A population of Alnus oblongifolia (Arizona alder) was located along South Percha Creek. These giant alders grow along the stream banks in Arizona, western New Mexico and northern Mexico. Their extensive root systems anchor the stream banks and shade the streams that provide valuable riparian habitat in this arid region. The trees were in seed that we were able to collect.
We also stopped to collect seed of Yucca elata (soaptree yucca) from an exposed, mile-high site west of Socorro. On a drive through the area in July, I had seen that this colony of handsome plants had numerous green pods. So I had made note of their location and came back this trip to collect ripe seed, which was found to be abundant. This tree-type yucca is the state flower of New Mexico. The species has demonstrated considerable cold hardiness, and plants grown from this seed will be usable across USDA Zone 5 and warmer areas of the western U.S.
We also spotted two unique hybrid cottonwood trees along a seasonal stream/wash outside of Socorro. They were clearly hybrid individuals, as we spotted two species growing along this large wash area. It was their foliage that demonstrated that they were natural hybrids. The leaves had unusual thickness and size and were unblemished by disease or insects. But most interestingly, the branch canopy grew as a perfect dome. I collected some twigs, removed the leaves and brought them back to Santa Fe where they were placed into cold, moist storage to be potted for rooting this coming spring.
Founder and chief horticulturist, Santa Fe Greenhouses and Waterwise Gardening LLC, Santa Fe
In search of the “Gila Monster” oak
In 1989 I was gifted an oak tree from retired Colorado nurseryman Harry Swift. Harry had a nursery on the west side of Denver called Western Evergreens. I was working as a nurseryman at Paulino Gardens when I met Harry. Like myself, Harry was very passionate about cultivating native plants. I was building a new display garden at the nursery and Harry gave me one of his “nonsuckering” Gambel oaks (Quercus gambelii).
Harry told me, “This will be a very important landscape tree in the future. Our native oak is beautiful but suckers terribly, giving it limited use in the landscape. If Gambel oak could be cultivated in a nonsuckering form, we would really have something.”
I recall him saying the genetics were from New Mexico, and I didn’t think much more about it for over 20 years when I observed that the beautiful tree (now 20 feet tall and 14 feet wide with a trunk 12 inches in diameter) truly was nonsuckering. Harry had long-since passed away, so I couldn’t inquire about more details of the oak’s history.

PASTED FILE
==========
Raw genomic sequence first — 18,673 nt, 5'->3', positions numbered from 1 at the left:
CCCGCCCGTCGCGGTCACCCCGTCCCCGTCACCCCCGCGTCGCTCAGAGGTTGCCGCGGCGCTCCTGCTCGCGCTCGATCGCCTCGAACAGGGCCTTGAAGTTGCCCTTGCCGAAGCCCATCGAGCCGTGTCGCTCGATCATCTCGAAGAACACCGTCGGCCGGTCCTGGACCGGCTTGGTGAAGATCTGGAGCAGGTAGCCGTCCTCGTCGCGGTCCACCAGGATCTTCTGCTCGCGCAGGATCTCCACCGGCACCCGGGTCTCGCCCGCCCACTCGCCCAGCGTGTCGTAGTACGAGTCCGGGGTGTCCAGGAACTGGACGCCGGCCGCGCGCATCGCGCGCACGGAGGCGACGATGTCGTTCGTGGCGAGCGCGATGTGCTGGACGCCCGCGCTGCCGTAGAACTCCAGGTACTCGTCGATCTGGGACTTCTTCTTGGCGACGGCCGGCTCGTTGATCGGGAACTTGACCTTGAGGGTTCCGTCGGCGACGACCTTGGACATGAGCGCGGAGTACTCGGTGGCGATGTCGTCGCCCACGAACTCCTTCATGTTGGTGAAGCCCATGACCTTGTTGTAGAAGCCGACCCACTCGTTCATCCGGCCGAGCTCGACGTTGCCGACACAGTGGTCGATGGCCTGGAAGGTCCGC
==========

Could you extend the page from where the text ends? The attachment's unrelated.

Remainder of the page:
Seedlings from Harry’s original tree are approaching 20 feet in height now in my home garden (still no suckers). I was delighted to go on a search for the oak with my fellow nurserymen this fall. When we found them, I was stunned at their beauty and size. The biggest specimen was 12 feet in circumference at DBH. It was about 35 feet tall and 50 feet in diameter. What a spectacular plant! I’m guessing the plant is hundreds of years old. The Gila Monster Oak saga begins.
New Mexico trip – plant hunting through fresh eyes
As a person who is new to the horticulture industry, this trip was very exciting for me! I am an electronics technician by trade and have worked my entire adult life on the ocean. I have always enjoyed plants and landscapes but have never been trained in or formally studied in this field. I married into a sod farm business in Nebraska (Todd Valley Farms). Eventually, I was drawn into the business and now run the greenhouse operations.
My goal is to expand our grow operations from simply turfgrass plugs to an assortment of grass varieties, including ornamentals. Todd Valley Farms specializes in buffalo grass. These low-water use grasses fit well with the goals of Plant Select and led to us propagating and distributing Dog Tuff grass, developed by Kelly Grummons. As this grass is a growing success, I was contacted by Ross Shrigley to expand the marketing of Dog Tuff and possibly grow other varieties.